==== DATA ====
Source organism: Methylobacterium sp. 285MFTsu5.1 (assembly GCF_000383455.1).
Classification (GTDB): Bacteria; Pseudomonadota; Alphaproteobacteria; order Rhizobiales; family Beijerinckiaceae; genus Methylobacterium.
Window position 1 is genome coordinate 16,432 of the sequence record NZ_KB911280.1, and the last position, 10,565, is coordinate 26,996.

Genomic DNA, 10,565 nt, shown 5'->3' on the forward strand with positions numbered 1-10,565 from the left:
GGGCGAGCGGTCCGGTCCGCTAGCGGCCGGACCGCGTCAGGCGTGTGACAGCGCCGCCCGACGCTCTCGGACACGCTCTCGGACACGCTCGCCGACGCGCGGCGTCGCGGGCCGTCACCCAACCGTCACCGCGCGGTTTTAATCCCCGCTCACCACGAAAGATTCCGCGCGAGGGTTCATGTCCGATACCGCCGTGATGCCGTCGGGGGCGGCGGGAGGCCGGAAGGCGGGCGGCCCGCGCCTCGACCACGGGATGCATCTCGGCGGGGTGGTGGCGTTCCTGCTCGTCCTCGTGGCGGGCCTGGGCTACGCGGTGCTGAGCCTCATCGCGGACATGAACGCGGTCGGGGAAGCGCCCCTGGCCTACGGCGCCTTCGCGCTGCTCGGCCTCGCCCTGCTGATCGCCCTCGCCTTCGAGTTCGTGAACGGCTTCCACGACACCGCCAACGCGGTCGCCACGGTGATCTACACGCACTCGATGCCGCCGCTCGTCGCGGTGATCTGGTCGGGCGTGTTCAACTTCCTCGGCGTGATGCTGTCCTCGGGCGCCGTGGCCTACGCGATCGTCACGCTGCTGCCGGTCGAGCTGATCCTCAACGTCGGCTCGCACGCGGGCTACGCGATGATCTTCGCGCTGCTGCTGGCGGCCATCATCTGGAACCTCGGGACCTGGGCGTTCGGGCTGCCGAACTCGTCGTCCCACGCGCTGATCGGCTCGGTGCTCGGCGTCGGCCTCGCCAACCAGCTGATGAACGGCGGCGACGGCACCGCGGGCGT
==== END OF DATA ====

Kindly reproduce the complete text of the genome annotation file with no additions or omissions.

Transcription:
Source organism: Methylobacterium sp. 285MFTsu5.1 (assembly GCF_000383455.1).
Classification (GTDB): Bacteria; Pseudomonadota; Alphaproteobacteria; order Rhizobiales; family Beijerinckiaceae; genus Methylobacterium.
Window position 1 is genome coordinate 16,432 of the sequence record NZ_KB911280.1, and the last position, 10,565, is coordinate 26,996.

Genomic DNA, 10,565 nt, shown 5'->3' on the forward strand with positions numbered 1-10,565 from the left:
GGGCGAGCGGTCCGGTCCGCTAGCGGCCGGACCGCGTCAGGCGTGTGACAGCGCCGCCCGACGCTCTCGGACACGCTCTCGGACACGCTCGCCGACGCGCGGCGTCGCGGGCCGTCACCCAACCGTCACCGCGCGGTTTTAATCCCCGCTCACCACGAAAGATTCCGCGCGAGGGTTCATGTCCGATACCGCCGTGATGCCGTCGGGGGCGGCGGGAGGCCGGAAGGCGGGCGGCCCGCGCCTCGACCACGGGATGCATCTCGGCGGGGTGGTGGCGTTCCTGCTCGTCCTCGTGGCGGGCCTGGGCTACGCGGTGCTGAGCCTCATCGCGGACATGAACGCGGTCGGGGAAGCGCCCCTGGCCTACGGCGCCTTCGCGCTGCTCGGCCTCGCCCTGCTGATCGCCCTCGCCTTCGAGTTCGTGAACGGCTTCCACGACACCGCCAACGCGGTCGCCACGGTGATCTACACGCACTCGATGCCGCCGCTCGTCGCGGTGATCTGGTCGGGCGTGTTCAACTTCCTCGGCGTGATGCTGTCCTCGGGCGCCGTGGCCTACGCGATCGTCACGCTGCTGCCGGTCGAGCTGATCCTCAACGTCGGCTCGCACGCGGGCTACGCGATGATCTTCGCGCTGCTGCTGGCGGCCATCATCTGGAACCTCGGGACCTGGGCGTTCGGGCTGCCGAACTCGTCGTCCCACGCGCTGATCGGCTCGGTGCTCGGCGTCGGCCTCGCCAACCAGCTGATGAACGGCGGCGACGGCACCGCGGGCGT